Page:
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Facts Forum News, Vol. 4, No. 1, January 1955
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Facts Forum. Facts Forum News, Vol. 4, No. 1, January 1955 - File 023. 1955-01. University of Houston Libraries. University of Houston Digital Library. Web. July 8, 2020. https://digital.lib.uh.edu/collection/1352973/item/839/show/792.

Disclaimer: This is a general citation for reference purposes. Please consult the most recent edition of your style manual for the proper formatting of the type of source you are citing. If the date given in the citation does not match the date on the digital item, use the more accurate date below the digital item.

Facts Forum. (1955-01). Facts Forum News, Vol. 4, No. 1, January 1955 - File 023. Facts Forum News, 1955-1956. University of Houston Libraries. Retrieved from https://digital.lib.uh.edu/collection/1352973/item/839/show/792

Disclaimer: This is a general citation for reference purposes. Please consult the most recent edition of your style manual for the proper formatting of the type of source you are citing. If the date given in the citation does not match the date on the digital item, use the more accurate date below the digital item.

Facts Forum, Facts Forum News, Vol. 4, No. 1, January 1955 - File 023, 1955-01, Facts Forum News, 1955-1956, University of Houston Libraries, accessed July 8, 2020, https://digital.lib.uh.edu/collection/1352973/item/839/show/792.

Disclaimer: This is a general citation for reference purposes. Please consult the most recent edition of your style manual for the proper formatting of the type of source you are citing. If the date given in the citation does not match the date on the digital item, use the more accurate date below the digital item.

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Title Facts Forum News, Vol. 4, No. 1, January 1955
Series Title Facts Forum News
Creator
  • Facts Forum
Contributor
  • Evans, Medford
Publisher Facts Forum
Date January 1955
Language eng
Subject
  • Anti-communist movements
  • Conservatism
  • Politics and government
  • Hunt, H. L.
Place
  • Dallas, Texas
Genre
  • journals (periodicals)
Type
  • Text
Identifier AP2.F146 v. 4 1955; OCLC: 1352973
Collection
  • University of Houston Libraries
  • Facts Forum News
Rights No Copyright - United States
Item Description
Title File 023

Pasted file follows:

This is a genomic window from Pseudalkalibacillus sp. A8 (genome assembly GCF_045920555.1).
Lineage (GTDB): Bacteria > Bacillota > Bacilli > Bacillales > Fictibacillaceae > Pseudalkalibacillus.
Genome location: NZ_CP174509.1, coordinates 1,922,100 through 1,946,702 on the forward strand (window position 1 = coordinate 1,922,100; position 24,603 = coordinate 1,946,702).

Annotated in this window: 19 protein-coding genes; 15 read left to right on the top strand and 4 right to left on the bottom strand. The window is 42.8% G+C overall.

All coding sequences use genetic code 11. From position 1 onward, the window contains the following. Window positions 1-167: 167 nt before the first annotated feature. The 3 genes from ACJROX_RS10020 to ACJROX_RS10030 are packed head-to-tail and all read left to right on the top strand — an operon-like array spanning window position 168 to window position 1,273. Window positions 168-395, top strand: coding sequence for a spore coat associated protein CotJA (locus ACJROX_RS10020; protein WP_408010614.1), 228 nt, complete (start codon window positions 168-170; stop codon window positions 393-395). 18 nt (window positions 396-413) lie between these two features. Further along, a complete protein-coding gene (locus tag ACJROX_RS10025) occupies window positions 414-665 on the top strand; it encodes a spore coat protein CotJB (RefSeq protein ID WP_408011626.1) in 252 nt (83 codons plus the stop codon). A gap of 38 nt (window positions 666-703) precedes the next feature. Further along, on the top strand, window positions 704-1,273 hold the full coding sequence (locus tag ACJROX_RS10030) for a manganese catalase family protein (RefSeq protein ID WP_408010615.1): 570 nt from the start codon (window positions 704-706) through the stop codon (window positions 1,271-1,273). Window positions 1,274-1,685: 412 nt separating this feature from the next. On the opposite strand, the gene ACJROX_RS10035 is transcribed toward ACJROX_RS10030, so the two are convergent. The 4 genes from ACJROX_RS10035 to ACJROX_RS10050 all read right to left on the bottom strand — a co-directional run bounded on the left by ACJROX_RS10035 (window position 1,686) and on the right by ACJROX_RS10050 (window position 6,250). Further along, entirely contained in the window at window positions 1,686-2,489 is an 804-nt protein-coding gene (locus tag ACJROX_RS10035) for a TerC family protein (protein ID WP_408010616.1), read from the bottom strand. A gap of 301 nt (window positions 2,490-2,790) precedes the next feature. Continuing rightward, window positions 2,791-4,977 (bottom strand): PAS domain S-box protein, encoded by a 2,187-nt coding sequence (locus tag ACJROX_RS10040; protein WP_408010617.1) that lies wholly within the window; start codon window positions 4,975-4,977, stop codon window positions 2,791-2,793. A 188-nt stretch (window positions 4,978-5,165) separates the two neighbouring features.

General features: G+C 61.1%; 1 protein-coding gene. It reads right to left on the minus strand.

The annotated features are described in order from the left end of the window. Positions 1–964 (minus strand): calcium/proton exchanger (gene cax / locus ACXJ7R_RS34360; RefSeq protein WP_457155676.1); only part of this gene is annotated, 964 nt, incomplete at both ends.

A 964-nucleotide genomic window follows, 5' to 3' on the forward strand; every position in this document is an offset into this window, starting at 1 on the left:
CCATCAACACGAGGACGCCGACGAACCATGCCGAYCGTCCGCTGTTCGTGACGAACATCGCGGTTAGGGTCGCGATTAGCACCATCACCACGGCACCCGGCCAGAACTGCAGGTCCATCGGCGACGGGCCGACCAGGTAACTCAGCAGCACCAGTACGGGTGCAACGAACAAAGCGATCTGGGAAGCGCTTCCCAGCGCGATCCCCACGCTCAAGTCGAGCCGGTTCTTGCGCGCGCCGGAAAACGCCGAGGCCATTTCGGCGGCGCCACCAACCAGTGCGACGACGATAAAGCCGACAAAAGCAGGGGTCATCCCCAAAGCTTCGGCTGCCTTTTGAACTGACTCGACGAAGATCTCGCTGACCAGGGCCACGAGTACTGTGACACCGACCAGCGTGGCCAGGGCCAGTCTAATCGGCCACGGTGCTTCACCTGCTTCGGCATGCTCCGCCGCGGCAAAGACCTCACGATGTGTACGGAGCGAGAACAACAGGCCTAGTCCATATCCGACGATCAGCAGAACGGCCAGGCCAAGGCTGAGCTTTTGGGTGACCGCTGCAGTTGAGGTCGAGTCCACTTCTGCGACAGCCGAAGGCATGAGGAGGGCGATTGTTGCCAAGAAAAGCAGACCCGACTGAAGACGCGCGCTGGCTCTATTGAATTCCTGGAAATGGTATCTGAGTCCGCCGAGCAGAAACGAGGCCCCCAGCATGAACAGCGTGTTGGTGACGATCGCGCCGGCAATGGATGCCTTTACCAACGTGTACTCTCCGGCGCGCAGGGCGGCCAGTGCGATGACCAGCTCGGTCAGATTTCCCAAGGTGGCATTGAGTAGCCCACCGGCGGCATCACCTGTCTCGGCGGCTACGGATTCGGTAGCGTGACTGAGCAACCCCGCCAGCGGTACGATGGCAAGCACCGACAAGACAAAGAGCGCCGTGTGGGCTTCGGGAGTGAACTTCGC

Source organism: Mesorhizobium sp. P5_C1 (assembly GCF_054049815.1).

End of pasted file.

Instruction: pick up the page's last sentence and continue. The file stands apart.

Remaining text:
Transcript mz , J The Greeks had a word for it L socialism L the middle-of-t* ly, drop back) ore compromis1 id. . pattern for " i in the UrJI v has not rcsul* :(arermSl5u.S. EFFORTS HAMPERED retem older. '" itially more tyJJ [ ancient Babylj suited from sp<* (War of U oris) iiuinitiin Is Russia or the U.S. Winning? the moral cout*l stop it. AmetJ nice and Englaj* ■ will end, as fl kness and mi8* t, as it now op aphy ts of those who! lee American and J me of Life, l<&\ omic Talk," by S" , 1954, pp. 47-51- i Prosperous?" "' 954 (Reprinted a Encyclopedia, loot of All Ev'ii lished by Devin-A' PP:34:50', Th. isUlittum. lev 1"] shed by DeviM p- 52. M levolution, by W Henry Regnefl 73. islitution, p. 108;> he Wagner Act, idemy of Politico' i, 1951, p. 200. , islitution, pp. I"-' tailed States of 1 linistration," Col"* Edition. „ islitution. tip. 38"g I All Evil, pp. '<* l.y contradictions and inhibitions, opines Dr. Harry Schwartz. New York Times Soviet affairs specialist. Guesi on Fmis Forum's ANSWERS FOR AMERICANS. Hi. Schwartz exchanged views with program panelists: George Hamilton Combs, news commentator and former con- gressmani Professor Charles Hodges of New York University, and Author William Buckley, Jr., with Hardy Burt as moderator. Is communism winning the propaganda battle abroad?* Dr. Schwartz: The box score on the propaganda war is not a simple one to make up. We are doing better in some sectors than we are in others. But if you force me to give an over-all judgment, I would say the Communists are winning the propaganda war and have been for some time. Mr. Buckley: I agree with Dr. Schwartz; they are winning the propaganda war. I weeulcl not point so much ■o Indochina or to Guatemala or to North or South Korea, or anything of that sort to illustrate this point; 1 would point primarily to England. I think that the very fact that the English have shown themselves prepared to negotiate a modus vivendi, a peace with the So- ' id I nion, indicates nothing more than that Russian propaganda has been successful. That is to say, it's been the first purpose of Russian propaganda since the last war to try to persuade its neighbors — and members of the free world in particular that they don't want war. I believe of course that this is false. I believe that they are prepared and planning to wipe out England as a constitutional monarchy. And I think that the very fact that the majority of the English people — including the most prominent members of the Conservative party, in particular Mr. Anthony Eden — are, in effect, willing to take the Soviet Union as being in good faith in these negotiations, indicates the most stupendous and climactic victory of Communist propaganda. (Continued on Page 22) USIA IS WOOING AND WIN NINO Western Europeans, says United States Information Agency Director Theodore C. Streibert, former radio executive who became the agency's first director after its separation from the State Department over a year ago. Mr. Streibert answered questions posed by reporters—Mary McGrory of the tWashin^tttn Evening Star and John J. Madigun of News- week's Washington Bureau—and REPORTERS' ROUNDUP Moderator Robert F. Hur- leigh. Russian vs. American Propaganda Mr. Madican: Mr. Streibert, are we losing the war of words with Russia? Mr. Streibert: I don't think we can lose it as long as we have truth on our side. We can expose these lies and mis- representations, and we are doing it actively. You can't say that we are u inning or losing, in my opinion. There are trends, and this is not a military encounter where there can be a complete victory or complete defeat. These trends arc either working for or against us: and in the world today, as you well know, there are trends that are not favorable to the United States. On the other hand, we are, as was consummated in Paris recently, making substantial ad\ ances. —Wide World Pho.o "Winds of Freedom" SOVIETS REACH MASSES MORE EFFECTIVELY, , n Eugene W*. Castle, past president and Founder of Castle Films, who toured Europe for three months investigating U.S. information services in twenty-one countries and has testified before three congressional committees on his findings. Appearing on ANSWERS FOR AMERICANS, Mr. Castle discussed his opinions with panel experts: Devin Garrity, New York book publisher; New York University Professor Charles Hodges, <md Professor John K. Norton • >f Columbia University Teachers' College. Hardy Burt was the program moderator. Do the U. S. Government information agencies abroad present an accurate picture of life in the U. S.?* Prof. Hodges: I think you have to ask the question in terms of history. I'm sorry to go back, but it's the time, the place, and the emphasis. In New Deal \nurica in the '30's, you got a propaganda picture which was that of a discouraged nation being rescued by the Roosevelt administration. In the war period, you had another problem of propaganda; and you tackled thai in an entirely different way. In the postwar period, you had two broad phases Truman's campaign of truth and Eisenhower's "New Look," which extends even to the United States information services. They have been (Continued on Page 26) Page 21 fEWS, January^